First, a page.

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By seancb (registered) - website | Posted August 29, 2012 at 15:26:48 in reply to Comment 80121

When a 5 lane road sits empty it does not cost any money.

But it does.

When a road sits empty it represents a loss of opportunity cost - financially via the tax value of the land, and functionally via the unavailability of the land for alternate uses.

Building over-capacity is wasteful and expensive.

In addition to these losses, it also costs a lot of money to build, rebuild and maintain every square foot of road surface. If we have more road than we need it is very expensive indeed.

Yes, an empty train is expensive but so is an empty road.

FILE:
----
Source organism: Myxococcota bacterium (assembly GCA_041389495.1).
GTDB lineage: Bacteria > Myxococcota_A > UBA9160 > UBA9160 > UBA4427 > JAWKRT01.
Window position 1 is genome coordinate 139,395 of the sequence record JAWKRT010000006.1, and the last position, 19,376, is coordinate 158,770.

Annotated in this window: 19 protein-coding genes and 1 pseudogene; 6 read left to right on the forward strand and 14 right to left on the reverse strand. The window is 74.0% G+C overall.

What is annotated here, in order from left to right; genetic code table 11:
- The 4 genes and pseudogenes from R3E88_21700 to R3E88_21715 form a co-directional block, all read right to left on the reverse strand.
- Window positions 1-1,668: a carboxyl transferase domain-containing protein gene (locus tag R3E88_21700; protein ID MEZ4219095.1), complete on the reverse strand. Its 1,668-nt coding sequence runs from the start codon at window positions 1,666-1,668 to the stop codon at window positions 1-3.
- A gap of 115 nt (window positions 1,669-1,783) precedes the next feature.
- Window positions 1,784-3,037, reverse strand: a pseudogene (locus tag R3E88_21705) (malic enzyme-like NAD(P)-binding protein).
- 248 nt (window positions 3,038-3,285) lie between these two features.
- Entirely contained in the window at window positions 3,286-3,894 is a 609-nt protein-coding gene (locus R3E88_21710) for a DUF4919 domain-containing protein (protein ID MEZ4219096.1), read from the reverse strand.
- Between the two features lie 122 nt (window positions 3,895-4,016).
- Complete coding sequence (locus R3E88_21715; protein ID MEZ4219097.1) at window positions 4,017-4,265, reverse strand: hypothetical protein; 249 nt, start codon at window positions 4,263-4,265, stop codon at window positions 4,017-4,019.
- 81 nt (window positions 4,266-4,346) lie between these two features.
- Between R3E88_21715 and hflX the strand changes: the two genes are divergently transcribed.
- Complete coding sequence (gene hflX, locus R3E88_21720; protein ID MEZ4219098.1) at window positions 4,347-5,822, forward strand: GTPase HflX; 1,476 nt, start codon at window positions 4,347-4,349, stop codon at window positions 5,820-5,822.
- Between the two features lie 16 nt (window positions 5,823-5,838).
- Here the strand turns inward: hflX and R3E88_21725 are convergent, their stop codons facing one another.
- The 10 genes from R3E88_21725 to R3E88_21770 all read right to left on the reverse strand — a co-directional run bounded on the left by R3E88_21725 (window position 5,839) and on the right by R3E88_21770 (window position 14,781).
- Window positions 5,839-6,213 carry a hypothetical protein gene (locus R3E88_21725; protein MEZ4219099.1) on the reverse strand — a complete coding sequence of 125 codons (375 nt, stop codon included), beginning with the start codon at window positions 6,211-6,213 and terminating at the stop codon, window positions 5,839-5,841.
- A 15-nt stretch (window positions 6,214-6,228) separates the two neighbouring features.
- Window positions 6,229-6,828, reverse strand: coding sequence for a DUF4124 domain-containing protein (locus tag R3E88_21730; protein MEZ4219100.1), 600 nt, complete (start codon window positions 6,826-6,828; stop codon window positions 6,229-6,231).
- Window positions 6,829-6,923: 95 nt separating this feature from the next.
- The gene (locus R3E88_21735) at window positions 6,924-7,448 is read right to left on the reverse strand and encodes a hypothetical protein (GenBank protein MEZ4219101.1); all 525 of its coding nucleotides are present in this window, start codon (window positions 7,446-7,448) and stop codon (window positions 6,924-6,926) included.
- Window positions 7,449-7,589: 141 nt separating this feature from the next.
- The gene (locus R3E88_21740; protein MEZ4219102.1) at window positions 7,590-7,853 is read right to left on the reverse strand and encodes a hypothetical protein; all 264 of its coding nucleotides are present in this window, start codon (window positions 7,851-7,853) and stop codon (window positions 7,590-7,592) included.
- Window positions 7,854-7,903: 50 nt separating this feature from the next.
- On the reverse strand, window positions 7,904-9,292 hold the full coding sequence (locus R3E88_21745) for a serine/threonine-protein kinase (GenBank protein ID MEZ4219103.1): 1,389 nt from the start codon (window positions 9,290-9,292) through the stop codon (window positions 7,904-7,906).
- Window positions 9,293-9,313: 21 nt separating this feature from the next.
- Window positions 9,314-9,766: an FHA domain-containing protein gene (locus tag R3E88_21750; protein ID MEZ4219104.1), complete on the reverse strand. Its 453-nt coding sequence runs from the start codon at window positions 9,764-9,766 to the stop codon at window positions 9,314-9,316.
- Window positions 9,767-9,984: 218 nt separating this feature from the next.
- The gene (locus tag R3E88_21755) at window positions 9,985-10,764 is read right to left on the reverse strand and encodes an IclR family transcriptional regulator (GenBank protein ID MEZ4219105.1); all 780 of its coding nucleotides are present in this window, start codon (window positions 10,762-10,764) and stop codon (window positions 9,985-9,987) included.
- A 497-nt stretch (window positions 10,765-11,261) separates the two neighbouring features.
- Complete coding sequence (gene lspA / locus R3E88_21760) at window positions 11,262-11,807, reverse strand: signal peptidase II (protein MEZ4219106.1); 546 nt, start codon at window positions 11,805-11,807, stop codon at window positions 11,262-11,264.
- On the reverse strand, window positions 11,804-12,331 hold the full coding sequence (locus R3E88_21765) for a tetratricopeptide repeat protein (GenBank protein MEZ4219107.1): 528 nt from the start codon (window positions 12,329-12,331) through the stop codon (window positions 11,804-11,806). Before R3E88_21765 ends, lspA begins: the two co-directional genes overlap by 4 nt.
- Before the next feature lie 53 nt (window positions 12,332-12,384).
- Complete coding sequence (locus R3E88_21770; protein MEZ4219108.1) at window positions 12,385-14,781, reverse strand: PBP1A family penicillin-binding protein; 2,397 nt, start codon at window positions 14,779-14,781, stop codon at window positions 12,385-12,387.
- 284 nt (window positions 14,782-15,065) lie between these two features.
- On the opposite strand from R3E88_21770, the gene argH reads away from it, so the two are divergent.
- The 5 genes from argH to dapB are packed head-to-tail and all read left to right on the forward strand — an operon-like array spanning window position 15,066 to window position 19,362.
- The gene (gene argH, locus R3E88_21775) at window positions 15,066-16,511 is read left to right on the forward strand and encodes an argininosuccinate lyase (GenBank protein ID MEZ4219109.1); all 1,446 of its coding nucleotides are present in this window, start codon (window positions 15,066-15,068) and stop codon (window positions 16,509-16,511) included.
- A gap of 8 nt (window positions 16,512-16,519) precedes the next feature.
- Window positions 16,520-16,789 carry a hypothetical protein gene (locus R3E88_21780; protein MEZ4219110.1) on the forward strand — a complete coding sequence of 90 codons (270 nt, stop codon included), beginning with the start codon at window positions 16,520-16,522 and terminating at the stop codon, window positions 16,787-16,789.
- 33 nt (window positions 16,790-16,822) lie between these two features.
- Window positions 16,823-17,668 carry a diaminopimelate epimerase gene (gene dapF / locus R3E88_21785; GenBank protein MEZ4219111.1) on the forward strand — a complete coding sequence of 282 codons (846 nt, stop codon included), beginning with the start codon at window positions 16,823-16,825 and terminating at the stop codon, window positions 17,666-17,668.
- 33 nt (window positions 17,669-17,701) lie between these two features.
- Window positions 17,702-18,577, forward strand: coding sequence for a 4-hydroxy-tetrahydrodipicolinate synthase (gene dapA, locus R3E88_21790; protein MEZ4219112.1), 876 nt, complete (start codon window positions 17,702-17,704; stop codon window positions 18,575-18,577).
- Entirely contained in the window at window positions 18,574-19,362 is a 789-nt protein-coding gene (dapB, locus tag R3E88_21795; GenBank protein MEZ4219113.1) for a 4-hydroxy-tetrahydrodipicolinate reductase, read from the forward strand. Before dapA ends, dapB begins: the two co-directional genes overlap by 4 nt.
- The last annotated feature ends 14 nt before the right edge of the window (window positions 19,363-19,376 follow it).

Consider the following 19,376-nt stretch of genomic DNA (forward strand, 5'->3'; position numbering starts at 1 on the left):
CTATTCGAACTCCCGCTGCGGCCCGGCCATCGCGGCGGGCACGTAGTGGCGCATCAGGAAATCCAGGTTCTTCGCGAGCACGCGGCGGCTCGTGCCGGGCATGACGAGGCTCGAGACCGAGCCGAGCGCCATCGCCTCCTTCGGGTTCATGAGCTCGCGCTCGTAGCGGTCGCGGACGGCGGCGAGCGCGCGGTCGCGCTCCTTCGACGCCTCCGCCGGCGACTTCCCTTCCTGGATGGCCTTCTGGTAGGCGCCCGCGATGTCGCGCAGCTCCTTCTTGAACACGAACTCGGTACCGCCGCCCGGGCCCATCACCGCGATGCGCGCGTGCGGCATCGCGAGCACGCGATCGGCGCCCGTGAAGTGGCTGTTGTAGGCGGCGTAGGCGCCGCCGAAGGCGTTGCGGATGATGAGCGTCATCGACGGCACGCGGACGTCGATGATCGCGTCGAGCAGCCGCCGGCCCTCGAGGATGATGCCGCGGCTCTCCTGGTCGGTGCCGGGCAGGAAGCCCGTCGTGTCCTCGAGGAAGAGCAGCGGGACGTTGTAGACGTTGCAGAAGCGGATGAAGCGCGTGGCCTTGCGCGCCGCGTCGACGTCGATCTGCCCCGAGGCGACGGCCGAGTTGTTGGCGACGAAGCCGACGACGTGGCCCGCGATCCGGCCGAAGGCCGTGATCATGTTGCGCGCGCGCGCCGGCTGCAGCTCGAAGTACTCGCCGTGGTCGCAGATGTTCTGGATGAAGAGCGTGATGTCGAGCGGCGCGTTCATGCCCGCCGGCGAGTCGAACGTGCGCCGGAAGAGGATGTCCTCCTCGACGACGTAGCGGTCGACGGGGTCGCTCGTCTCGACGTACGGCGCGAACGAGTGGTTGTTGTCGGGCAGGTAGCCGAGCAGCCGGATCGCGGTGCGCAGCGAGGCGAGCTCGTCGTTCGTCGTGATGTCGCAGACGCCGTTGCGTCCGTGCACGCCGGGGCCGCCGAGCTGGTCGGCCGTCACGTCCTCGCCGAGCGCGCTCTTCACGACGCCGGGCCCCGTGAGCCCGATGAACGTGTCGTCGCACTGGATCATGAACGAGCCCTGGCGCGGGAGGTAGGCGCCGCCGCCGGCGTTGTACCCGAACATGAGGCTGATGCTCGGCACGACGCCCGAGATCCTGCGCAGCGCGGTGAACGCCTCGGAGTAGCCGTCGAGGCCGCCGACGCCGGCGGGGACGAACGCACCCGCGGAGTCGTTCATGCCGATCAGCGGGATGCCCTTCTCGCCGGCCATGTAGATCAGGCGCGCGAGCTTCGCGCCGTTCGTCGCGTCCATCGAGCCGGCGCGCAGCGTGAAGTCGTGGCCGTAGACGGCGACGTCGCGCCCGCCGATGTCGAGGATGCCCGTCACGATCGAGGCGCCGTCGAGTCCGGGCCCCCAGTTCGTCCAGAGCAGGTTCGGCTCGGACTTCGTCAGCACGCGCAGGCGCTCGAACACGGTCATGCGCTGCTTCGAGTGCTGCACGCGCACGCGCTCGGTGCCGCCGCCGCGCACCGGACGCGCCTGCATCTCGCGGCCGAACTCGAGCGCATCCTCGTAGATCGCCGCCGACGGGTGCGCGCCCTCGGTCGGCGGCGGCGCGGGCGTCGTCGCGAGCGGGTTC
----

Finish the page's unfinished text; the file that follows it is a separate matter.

The 2011 capital budget alloted 34% to roads and 8% to transit. Meanwhile, our road capacity so overbuilt that we can afford to lose entire lanes from our main thoroughfares for stretches of months (or years) with near zero negative effect on traffic.

We are overspending on roads. It is not affordable.

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By Tybalt (registered) | Posted August 30, 2012 at 09:27:30 in reply to Comment 80075

I'm sorry, you've been awfully scornful of others here and elsewhere, and you're going to use an unlinked YouTube clip as evidence? That is a pathetic attempt at argument.

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By Tybalt (registered) | Posted August 30, 2012 at 09:29:36 in reply to Comment 80123

I just don't understand what it has to do with transit issues.

And believe me, Salt Lake City has its own problems.